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Letter to the editor: Blocking sales of pseudoephedrine is working

4.24.16– Lindsay Lindstrom, Tulsa World

For allergy sufferers like myself, springtime marks the beginning of a three-month battle with seasonal allergies as I endure itchy, red, swollen eyes, congested sinuses and a perpetually runny nose. Unfortunately, the only way for me to get relief is by taking nonprescription allergy medicines containing pseudoephedrine, and it so happens that criminals try to purchase this medicine illegally for methamphetamine production.

To help fight back, Oklahoma took several approaches that, altogether, make up a successful formula. We have the pseudoephedrine sales-blocking system known as the National Precursor Log Exchange. We have strict purchase limits per-person, and we ban sales to previously convicted meth offenders.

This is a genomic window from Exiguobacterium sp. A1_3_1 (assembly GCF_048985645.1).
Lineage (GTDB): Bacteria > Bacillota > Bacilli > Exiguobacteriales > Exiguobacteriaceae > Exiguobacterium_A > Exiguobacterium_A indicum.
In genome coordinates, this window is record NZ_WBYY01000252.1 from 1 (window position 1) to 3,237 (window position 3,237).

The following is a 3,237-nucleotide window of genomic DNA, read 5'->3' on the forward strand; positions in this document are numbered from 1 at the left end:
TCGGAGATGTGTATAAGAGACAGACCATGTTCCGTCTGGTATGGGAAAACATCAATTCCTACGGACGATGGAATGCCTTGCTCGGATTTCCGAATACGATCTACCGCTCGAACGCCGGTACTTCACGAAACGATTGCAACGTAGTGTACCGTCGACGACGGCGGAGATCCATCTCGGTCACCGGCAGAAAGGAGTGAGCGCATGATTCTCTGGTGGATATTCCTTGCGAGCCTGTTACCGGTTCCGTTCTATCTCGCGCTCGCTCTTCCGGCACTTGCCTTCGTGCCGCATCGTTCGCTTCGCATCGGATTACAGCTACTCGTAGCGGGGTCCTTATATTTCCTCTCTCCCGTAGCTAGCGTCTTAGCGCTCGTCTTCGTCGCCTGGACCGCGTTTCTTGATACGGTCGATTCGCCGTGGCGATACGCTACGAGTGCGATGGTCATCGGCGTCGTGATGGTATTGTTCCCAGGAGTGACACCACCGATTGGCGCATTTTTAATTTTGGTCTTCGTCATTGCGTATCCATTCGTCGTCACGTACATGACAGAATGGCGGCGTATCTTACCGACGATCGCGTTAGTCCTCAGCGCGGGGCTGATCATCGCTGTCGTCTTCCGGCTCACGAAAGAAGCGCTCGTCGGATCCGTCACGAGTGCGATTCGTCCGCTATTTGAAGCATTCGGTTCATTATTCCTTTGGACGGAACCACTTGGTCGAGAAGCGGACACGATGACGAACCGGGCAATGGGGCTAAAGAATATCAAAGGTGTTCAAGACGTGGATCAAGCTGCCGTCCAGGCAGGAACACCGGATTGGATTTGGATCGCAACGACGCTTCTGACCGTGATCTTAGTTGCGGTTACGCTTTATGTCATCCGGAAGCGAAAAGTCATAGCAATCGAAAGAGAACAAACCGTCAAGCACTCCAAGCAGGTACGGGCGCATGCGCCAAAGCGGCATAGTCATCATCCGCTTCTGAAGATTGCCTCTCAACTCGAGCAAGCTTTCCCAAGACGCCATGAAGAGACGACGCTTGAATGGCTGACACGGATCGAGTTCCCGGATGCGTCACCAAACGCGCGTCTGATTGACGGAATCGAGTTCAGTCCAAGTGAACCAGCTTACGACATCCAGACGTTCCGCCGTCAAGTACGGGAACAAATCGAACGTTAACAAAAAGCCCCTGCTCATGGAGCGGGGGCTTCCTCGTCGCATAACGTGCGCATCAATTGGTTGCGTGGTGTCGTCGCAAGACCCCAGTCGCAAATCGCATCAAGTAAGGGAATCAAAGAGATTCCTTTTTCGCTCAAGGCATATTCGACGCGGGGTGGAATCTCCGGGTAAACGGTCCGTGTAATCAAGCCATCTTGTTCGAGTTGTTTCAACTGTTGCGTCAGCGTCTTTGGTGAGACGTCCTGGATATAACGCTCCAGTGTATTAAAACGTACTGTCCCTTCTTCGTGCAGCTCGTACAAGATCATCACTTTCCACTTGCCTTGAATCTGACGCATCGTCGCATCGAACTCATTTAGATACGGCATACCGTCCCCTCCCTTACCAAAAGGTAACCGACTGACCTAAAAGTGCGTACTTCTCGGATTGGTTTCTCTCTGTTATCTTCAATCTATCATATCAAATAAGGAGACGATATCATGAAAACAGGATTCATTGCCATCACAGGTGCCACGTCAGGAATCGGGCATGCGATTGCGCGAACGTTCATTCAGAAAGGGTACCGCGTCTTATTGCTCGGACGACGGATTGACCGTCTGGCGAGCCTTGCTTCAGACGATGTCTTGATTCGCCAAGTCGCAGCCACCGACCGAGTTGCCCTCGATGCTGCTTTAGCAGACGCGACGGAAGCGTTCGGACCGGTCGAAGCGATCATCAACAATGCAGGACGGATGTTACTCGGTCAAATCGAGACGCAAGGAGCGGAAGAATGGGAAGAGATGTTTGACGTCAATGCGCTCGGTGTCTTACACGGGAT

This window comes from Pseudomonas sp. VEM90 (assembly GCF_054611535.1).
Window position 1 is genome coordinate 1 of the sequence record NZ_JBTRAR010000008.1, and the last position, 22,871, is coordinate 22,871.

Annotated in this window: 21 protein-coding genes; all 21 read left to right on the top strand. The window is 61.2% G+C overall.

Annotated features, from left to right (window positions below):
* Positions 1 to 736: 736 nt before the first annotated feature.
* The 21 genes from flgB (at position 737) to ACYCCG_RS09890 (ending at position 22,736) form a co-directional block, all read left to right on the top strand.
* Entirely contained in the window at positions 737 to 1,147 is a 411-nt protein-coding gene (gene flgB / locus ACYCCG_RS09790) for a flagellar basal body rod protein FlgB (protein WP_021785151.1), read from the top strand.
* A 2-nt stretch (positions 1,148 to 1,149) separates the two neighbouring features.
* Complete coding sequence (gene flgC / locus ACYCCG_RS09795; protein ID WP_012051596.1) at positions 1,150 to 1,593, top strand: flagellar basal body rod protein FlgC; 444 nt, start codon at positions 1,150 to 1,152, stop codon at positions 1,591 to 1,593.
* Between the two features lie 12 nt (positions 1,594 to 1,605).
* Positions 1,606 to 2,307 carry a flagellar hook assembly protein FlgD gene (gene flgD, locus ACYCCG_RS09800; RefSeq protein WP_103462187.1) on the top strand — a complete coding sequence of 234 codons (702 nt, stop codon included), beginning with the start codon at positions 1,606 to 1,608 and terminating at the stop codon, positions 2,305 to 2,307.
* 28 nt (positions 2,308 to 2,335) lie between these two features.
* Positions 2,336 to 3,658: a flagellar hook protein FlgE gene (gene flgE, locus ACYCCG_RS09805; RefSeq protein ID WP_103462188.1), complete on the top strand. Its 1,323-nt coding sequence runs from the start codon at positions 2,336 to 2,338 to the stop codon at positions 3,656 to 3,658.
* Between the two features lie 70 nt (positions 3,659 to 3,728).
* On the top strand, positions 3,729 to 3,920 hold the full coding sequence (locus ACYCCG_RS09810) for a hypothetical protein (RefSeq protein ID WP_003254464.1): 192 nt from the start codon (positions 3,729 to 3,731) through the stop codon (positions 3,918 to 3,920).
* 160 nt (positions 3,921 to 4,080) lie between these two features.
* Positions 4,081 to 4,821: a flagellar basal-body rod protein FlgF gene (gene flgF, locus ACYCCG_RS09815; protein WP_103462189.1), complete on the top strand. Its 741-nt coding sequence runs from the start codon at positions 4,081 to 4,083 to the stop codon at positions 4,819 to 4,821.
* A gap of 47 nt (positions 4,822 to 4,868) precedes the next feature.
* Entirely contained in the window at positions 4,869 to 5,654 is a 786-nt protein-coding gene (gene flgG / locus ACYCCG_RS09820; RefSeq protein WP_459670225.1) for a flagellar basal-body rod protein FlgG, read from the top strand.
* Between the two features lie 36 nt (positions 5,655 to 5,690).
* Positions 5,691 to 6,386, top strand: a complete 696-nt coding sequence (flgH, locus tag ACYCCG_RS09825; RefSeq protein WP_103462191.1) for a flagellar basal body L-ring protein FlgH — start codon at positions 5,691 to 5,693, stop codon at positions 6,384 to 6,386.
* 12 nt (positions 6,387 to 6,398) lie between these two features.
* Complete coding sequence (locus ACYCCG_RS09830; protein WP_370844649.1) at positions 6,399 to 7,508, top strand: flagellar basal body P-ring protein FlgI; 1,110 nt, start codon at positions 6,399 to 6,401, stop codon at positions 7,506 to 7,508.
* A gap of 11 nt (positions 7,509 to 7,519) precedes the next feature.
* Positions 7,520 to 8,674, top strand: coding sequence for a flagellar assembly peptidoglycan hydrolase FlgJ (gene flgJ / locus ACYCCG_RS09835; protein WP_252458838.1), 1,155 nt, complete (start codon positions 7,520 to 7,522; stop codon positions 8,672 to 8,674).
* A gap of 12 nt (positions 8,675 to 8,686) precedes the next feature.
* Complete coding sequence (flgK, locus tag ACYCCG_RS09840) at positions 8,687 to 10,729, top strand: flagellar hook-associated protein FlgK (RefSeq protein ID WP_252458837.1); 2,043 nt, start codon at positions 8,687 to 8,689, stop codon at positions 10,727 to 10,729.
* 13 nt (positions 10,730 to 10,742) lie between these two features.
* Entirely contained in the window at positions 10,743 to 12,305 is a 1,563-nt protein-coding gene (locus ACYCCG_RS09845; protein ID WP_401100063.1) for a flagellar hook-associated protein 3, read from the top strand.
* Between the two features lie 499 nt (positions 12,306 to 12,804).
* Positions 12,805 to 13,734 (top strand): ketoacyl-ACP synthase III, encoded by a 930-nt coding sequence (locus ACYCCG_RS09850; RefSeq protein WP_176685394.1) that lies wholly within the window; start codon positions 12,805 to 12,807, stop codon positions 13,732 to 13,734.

In 2015, the exchange system proved itself by blocking the sale of 49,721 boxes, 125,192 grams, of pseudoephedrine to potential meth criminals in Oklahoma. Additionally, since blocking sales of pseudoephedrine to known drug offenders, Oklahoma has reported a nearly 90 percent decrease in meth lab incidents.

Recently, the Asthma and Allergy Foundation of America released a study claiming several cities in Oklahoma to be some of the “most challenging places to live with spring allergies.” I need immediate and easy access to my allergy medications, so I’m glad our state has chosen the right approach to meth offenders, which is also the right approach for consumers, as well.

Read more here.